Chinese water deer, Asian water deer, Korean water deer
The Water deer (Hydropotes inermis) is a small deer native to China and Korea. It was first described to the Western world by Robert Swinhoe in 1870. Water deer have developed long canine teeth which protrude from the upper jaw; it is due to these teeth that these animals are often referred to as "vampire deer".
The Water deer has narrow pectoral and pelvic girdles, long legs, and a long neck. Its powerful hind legs are longer than the front legs so that the haunches are carried higher than the shoulders. The Water deer runs with rabbit-like jumps. In the groin of each leg is an inguinal gland used for scent marking; this deer is the only member of the Cervidae to possess such glands. The short tail is almost invisible, except when it is held raised by the male during the rut. The ears are short and very rounded, and both sexes lack antlers. The long canine teeth of the Water deer are fairly large in the males, ranging in length from 5.5 cm (2.2 in) on average to as long as 8 cm (3.1 in). Females, in comparison, have tiny canines that are an average of 0.5 cm (0.2 in) in length. The teeth usually erupt in the autumn of the deer's first year at approximately 6-7 months of age. The coat of the Water deer is an overall golden brown color and may be interspersed with black hairs, while the undersides are white. The strongly tapered face is reddish-brown or gray, and the chin and upper throat are cream-colored. The hair is longest on the flanks and rump. In the fall, the summer coat is gradually replaced by a thicker, coarse-haired winter coat that varies from light brown to grayish brown. Young are born dark brown with white stripes and spots along their upper torso.
Water deer occur in east-central China in the lower Yangtze Basin and in Korea. There are also small introduced populations in Great Britain and the United States They inhabit areas with tall reeds, rushes along rivers, mountain areas, and cultivated fields in tall grass. They also occur in open grasslands and swampy areas.
Water deer tend not to congregate in herds and are generally found in pairs or alone. A male will not tolerate another buck in close proximity and will defend its territory against all rivals. They will tolerate the company of a few females, which may accompany the male to seek food and rest within his territory. Water deer are most active during mornings and evenings, and during the day usually hide within dense vegetation. When disturbed, they will run with a characteristic series of leaps like a rabbit. Despite not being gregarious, these deer will alert each other to danger with brief shrill barking. The does make a soft peeping to call their fawns, and an injured deer makes a screaming wail. Water deer are able to emit several more sounds. Their main call is a bark, which is used as an alarm, and water deer will bark repeatedly at people and each other for reasons unknown. If challenged during the rut, a buck will emit a clicking sound. It is uncertain how this unique sound is generated, although it is possible by using its molar teeth. During the rut, a buck following a doe will make a weak whistle or squeak.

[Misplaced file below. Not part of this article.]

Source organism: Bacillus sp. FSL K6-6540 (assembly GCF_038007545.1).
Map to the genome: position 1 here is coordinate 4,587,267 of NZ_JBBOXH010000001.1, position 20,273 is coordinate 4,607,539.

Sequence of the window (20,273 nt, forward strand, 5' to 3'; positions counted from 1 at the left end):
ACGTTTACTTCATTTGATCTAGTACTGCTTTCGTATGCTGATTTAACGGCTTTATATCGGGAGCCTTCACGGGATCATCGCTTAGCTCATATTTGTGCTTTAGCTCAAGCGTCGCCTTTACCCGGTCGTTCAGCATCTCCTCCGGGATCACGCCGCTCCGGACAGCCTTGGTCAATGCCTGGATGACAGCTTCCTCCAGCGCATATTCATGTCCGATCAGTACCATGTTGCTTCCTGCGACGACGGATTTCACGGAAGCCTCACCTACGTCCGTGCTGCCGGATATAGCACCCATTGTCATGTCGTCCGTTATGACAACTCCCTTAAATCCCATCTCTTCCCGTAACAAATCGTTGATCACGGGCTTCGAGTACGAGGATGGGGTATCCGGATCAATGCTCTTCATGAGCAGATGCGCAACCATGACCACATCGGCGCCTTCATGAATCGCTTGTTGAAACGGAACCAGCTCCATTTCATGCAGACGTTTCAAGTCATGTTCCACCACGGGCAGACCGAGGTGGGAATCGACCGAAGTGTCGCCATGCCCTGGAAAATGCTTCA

Water deer have a polygynous mating system; a male mates with many females inside his own territory. The mating season is from November to January, with most births from May to July, following a gestation period of 170 to 210 days. Unusual amongst deer, females may bear up to 8 young, however, 1 to 3 is more common. After birth, a female will often leave her normal range to become solitary. Fawns spend most of their first few weeks hidden in vegetation, coming out only when their mother visits to feed them. Fawns are weaned when they are about 2 months old. Males are usually reproductively mature at 5 to 6 months of age, and females when they are 7 to 8 months old.
In their native habitat, Water deer are in serious decline due to habitat destruction and poaching. In some areas, they are hunted and are considered agricultural pests, and they are also hunted for their meat and for the use of semi-digested milk from the stomachs of unweaned fawns in traditional medicine. These animals are very sensitive to environmental change, and urban development and agriculture are important threats to their habitat. Much of their original range has been lost, the distribution of Water deer is continuing to decrease, and many populations are now quite small and fragmented.
According to the IUCN Red List, Water deer in the Republic of Korea is said to be «moderately widespread», particularly along the west coast, as well as within the demilitarized zone between the two Koreas, but its population cannot be estimated. Specific populations have been estimated within China: 500-1,1000 deer in the coastal areas of Jiangsu; 1,500 deer in the Zhoushan Islands; around 1,000 deer in the Poyang Lake region, and an additional 500 individuals in Anhui. The British water deer population is about 1000 individuals. Currently, this species is classified as Vulnerable (VU) on the IUCN Red List, and its numbers today are decreasing.